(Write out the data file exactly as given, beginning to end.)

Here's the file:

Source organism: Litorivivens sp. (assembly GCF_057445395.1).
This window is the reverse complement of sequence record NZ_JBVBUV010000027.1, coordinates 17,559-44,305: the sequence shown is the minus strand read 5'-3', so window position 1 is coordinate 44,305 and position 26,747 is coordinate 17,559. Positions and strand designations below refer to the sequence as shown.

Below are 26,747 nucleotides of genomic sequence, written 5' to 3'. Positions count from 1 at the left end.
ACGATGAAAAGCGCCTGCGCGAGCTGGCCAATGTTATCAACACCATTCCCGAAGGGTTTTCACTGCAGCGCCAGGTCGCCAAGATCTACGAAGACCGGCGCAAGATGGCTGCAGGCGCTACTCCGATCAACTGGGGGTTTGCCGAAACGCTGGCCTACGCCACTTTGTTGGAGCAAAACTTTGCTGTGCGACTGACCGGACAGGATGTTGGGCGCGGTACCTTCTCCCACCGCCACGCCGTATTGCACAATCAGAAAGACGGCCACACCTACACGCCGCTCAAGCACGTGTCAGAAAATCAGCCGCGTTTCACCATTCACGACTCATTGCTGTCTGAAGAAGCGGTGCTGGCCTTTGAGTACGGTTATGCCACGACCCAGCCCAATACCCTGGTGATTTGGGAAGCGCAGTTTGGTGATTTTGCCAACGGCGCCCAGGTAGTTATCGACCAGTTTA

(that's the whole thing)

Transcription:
Source organism: Litorivivens sp. (assembly GCF_057445395.1).
This window is the reverse complement of sequence record NZ_JBVBUV010000027.1, coordinates 17,559-44,305: the sequence shown is the minus strand read 5'-3', so window position 1 is coordinate 44,305 and position 26,747 is coordinate 17,559. Positions and strand designations below refer to the sequence as shown.

Below are 26,747 nucleotides of genomic sequence, written 5' to 3'. Positions count from 1 at the left end.
ACGATGAAAAGCGCCTGCGCGAGCTGGCCAATGTTATCAACACCATTCCCGAAGGGTTTTCACTGCAGCGCCAGGTCGCCAAGATCTACGAAGACCGGCGCAAGATGGCTGCAGGCGCTACTCCGATCAACTGGGGGTTTGCCGAAACGCTGGCCTACGCCACTTTGTTGGAGCAAAACTTTGCTGTGCGACTGACCGGACAGGATGTTGGGCGCGGTACCTTCTCCCACCGCCACGCCGTATTGCACAATCAGAAAGACGGCCACACCTACACGCCGCTCAAGCACGTGTCAGAAAATCAGCCGCGTTTCACCATTCACGACTCATTGCTGTCTGAAGAAGCGGTGCTGGCCTTTGAGTACGGTTATGCCACGACCCAGCCCAATACCCTGGTGATTTGGGAAGCGCAGTTTGGTGATTTTGCCAACGGCGCCCAGGTAGTTATCGACCAGTTTA